Dec 17 2014
CAIR and other radical Islamist groups thrive on convincing Muslims that they are under constant assault from roving bigots and an oppressive state. For CAIR, which was recently designated a terrorist group by the United Arab Emirates, playing the “Islamophobia card” is a weapon to be used to enhance their own prestige and pursue their political agenda. It is certainly not born out by facts.
Clarion Project The FBI’s newly released hate crime statistics for 2013 shows that, as in previous years, most hate crimes in America were not religiously motivated. Moreover, in hate crimes that were religiously motivated, Muslims suffered the least amount of hate crimes of all religions.
One significant point these statistics speak to is that the narrative continually reinforced by Islamist organizations in America like the Council on American Islamic Relations (CAIR) that Muslims – and hence, by proxy, Islam — are under constant attack is false.
Despite Islamic attacks on American soil – from 9/11 to Fort Hood to the Boston bombing – the statistics show that (unfortunately) “Islamophobia” has not become a part of American culture.
The groups that suffered the most hate crimes, in order, were blacks (1,856 incidences), gay men (750), whites (653), Jews (625), Hispanics (331), people of other ethnicities (324), LGBTs in general (277) and lesbians (160).
Asians and Muslims each suffered 135 incidences of hate crimes, accounting for 2.3 percent of all hate crimes.
Abdur-Rahman Muhammad, a former member of the International Institute of Islamic Thought (IIIT), a U.S. Muslim Brotherhood front, recalls being at a group meeting in the early 1990s where the idea was proposed to use “Islamophobia” as a political weapon. Of the use of the word, Muhammad later said, “This loathsome term is nothing more than a thought-terminating cliche conceived in the bowels of Muslim think tanks for the purpose of beating down critics.”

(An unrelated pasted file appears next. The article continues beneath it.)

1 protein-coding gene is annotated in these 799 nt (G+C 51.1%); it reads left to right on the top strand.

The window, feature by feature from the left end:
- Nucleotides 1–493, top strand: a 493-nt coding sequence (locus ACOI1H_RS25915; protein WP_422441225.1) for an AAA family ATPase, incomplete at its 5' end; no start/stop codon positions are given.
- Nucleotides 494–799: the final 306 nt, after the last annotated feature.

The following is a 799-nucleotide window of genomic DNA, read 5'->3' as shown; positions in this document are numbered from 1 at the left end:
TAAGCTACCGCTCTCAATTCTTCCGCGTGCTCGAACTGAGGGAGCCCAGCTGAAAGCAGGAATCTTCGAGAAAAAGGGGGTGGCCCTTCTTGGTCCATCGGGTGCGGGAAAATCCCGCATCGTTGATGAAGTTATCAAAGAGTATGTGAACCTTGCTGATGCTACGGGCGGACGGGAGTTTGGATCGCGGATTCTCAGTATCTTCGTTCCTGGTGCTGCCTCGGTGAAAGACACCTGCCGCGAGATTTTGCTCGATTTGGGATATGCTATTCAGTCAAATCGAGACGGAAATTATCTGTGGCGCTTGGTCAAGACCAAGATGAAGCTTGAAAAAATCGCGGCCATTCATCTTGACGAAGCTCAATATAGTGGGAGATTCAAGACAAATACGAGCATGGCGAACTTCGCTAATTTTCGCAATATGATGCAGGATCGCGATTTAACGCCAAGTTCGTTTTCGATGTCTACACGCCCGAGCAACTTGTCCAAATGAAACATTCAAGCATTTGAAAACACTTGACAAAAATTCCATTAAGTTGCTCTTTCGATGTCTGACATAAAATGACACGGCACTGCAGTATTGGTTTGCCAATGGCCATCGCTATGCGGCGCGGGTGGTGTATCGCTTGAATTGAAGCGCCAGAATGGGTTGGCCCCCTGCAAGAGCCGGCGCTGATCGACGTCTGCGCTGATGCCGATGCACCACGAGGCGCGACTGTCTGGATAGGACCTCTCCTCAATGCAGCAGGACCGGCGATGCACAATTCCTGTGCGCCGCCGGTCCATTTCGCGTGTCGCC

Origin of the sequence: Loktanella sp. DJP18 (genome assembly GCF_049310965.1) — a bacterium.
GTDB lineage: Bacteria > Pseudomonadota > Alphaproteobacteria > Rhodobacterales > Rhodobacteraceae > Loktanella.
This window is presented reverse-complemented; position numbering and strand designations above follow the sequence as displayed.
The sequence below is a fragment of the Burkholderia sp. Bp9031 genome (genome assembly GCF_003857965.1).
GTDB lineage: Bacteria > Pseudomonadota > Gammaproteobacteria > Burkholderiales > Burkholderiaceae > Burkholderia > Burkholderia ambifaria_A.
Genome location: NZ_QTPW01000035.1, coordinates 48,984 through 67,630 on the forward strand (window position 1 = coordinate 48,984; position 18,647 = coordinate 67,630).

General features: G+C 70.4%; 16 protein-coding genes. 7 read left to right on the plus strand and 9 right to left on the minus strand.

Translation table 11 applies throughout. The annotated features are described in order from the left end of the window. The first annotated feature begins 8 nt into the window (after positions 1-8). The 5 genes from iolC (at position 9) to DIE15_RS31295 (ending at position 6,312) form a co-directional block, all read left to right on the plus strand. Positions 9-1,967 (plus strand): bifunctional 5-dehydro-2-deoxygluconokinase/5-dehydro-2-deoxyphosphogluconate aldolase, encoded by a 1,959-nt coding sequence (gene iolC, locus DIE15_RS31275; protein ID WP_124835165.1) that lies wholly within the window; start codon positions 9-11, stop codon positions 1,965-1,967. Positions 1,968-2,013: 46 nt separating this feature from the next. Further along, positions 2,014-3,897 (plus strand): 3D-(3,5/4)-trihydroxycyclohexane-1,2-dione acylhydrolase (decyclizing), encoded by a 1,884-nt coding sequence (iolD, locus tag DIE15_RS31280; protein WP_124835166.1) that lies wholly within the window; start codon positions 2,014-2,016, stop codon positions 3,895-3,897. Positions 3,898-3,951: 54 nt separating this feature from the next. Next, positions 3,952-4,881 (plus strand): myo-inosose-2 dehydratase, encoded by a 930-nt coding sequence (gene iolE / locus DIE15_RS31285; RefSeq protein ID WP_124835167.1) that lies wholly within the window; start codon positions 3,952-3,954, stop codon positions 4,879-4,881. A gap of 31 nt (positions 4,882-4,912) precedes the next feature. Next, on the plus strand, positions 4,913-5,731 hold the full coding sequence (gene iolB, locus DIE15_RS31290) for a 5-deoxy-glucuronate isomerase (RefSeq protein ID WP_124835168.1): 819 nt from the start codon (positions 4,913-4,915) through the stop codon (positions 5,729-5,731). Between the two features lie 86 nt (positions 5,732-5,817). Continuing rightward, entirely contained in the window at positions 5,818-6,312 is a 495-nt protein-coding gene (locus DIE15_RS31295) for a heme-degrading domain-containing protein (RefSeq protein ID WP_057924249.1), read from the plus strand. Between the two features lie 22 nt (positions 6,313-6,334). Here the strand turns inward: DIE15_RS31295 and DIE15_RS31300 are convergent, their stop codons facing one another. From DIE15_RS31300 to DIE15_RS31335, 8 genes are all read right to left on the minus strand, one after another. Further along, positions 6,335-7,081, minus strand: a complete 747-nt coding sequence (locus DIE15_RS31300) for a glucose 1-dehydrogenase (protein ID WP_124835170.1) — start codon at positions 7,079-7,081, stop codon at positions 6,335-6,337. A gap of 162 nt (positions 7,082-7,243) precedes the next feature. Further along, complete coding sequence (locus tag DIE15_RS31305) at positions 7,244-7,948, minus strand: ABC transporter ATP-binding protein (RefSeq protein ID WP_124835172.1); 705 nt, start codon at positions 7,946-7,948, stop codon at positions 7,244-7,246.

The FBI’s data shows the truth of this tactic. Of the 5, 928 hate crimes reported in 2013, only 17.4 percent were religiously motivated.
Of the 1,223 victims of anti-religious hate crimes:
60.3 percent were victims of crimes motivated by their offenders’ anti-Jewish bias.
13.7 percent were victims of anti-Islamic (Muslim) bias.
6.1 percent were victims of anti-Catholic bias.
4.3 percent were victims of bias against groups of individuals of varying religions (anti-multiple religions, group).
3.8 percent were victims of anti-Protestant bias.
0.6 percent were victims of anti-Atheist/Agnostic bias.
11.2 percent were victims of bias against other religions (anti-other religion). (Based on Table 1.)
Although five more hate crimes against Muslims were recorded in 2012 (for a total of 140 incidences) than in 2013, this year’s numbers were lower than the average number of hate crimes committed against Muslims between the years of 2002 to 2011, which numbered 139 per year.
Jews suffered the highest percentage of religiously motivated hate crimes, accounting for 60.6 percent of the total number of religiously motivated hate crimes. Muslims suffered the lowest at 13.1 percent of those crimes.
Calculating the numbers as a percentage of population, Jews suffered the greatest amount of hate crimes at 9.6 hate crimes per 100,000 Jews; Muslims suffered the least amount at 4.6 anti-Islamic incidents per 100,000 Muslims).